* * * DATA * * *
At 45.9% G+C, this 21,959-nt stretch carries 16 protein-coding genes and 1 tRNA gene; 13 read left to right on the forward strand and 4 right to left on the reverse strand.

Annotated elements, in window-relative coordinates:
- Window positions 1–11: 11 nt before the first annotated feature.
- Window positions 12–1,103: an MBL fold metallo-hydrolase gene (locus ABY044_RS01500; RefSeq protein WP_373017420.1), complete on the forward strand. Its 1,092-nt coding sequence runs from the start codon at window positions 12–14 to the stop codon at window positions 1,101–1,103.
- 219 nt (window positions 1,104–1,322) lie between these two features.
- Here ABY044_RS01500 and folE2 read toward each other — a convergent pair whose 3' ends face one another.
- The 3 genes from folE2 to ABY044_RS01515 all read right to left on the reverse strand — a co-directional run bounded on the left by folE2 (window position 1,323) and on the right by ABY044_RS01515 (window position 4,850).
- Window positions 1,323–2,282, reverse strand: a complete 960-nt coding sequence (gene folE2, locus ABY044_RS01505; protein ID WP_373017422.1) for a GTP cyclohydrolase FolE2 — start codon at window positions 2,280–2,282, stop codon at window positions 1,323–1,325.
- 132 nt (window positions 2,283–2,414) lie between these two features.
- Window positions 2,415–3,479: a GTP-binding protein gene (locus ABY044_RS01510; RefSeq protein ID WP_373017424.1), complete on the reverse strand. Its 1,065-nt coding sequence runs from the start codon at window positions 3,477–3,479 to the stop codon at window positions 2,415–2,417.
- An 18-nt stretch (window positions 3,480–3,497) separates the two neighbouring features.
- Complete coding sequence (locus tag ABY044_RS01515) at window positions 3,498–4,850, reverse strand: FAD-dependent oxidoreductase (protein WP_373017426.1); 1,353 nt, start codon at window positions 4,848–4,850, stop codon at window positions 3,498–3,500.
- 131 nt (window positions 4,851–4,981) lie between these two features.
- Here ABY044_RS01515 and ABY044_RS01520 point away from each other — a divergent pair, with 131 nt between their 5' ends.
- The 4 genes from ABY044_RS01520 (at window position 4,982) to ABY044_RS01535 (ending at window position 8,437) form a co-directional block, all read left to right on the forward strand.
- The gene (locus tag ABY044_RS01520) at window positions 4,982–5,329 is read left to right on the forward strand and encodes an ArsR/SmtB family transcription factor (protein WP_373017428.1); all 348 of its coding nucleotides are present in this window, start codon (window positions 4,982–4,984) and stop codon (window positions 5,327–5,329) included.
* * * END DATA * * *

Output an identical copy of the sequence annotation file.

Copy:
At 45.9% G+C, this 21,959-nt stretch carries 16 protein-coding genes and 1 tRNA gene; 13 read left to right on the forward strand and 4 right to left on the reverse strand.

Annotated elements, in window-relative coordinates:
- Window positions 1–11: 11 nt before the first annotated feature.
- Window positions 12–1,103: an MBL fold metallo-hydrolase gene (locus ABY044_RS01500; RefSeq protein WP_373017420.1), complete on the forward strand. Its 1,092-nt coding sequence runs from the start codon at window positions 12–14 to the stop codon at window positions 1,101–1,103.
- 219 nt (window positions 1,104–1,322) lie between these two features.
- Here ABY044_RS01500 and folE2 read toward each other — a convergent pair whose 3' ends face one another.
- The 3 genes from folE2 to ABY044_RS01515 all read right to left on the reverse strand — a co-directional run bounded on the left by folE2 (window position 1,323) and on the right by ABY044_RS01515 (window position 4,850).
- Window positions 1,323–2,282, reverse strand: a complete 960-nt coding sequence (gene folE2, locus ABY044_RS01505; protein ID WP_373017422.1) for a GTP cyclohydrolase FolE2 — start codon at window positions 2,280–2,282, stop codon at window positions 1,323–1,325.
- 132 nt (window positions 2,283–2,414) lie between these two features.
- Window positions 2,415–3,479: a GTP-binding protein gene (locus ABY044_RS01510; RefSeq protein ID WP_373017424.1), complete on the reverse strand. Its 1,065-nt coding sequence runs from the start codon at window positions 3,477–3,479 to the stop codon at window positions 2,415–2,417.
- An 18-nt stretch (window positions 3,480–3,497) separates the two neighbouring features.
- Complete coding sequence (locus tag ABY044_RS01515) at window positions 3,498–4,850, reverse strand: FAD-dependent oxidoreductase (protein WP_373017426.1); 1,353 nt, start codon at window positions 4,848–4,850, stop codon at window positions 3,498–3,500.
- 131 nt (window positions 4,851–4,981) lie between these two features.
- Here ABY044_RS01515 and ABY044_RS01520 point away from each other — a divergent pair, with 131 nt between their 5' ends.
- The 4 genes from ABY044_RS01520 (at window position 4,982) to ABY044_RS01535 (ending at window position 8,437) form a co-directional block, all read left to right on the forward strand.
- The gene (locus tag ABY044_RS01520) at window positions 4,982–5,329 is read left to right on the forward strand and encodes an ArsR/SmtB family transcription factor (protein WP_373017428.1); all 348 of its coding nucleotides are present in this window, start codon (window positions 4,982–4,984) and stop codon (window positions 5,327–5,329) included.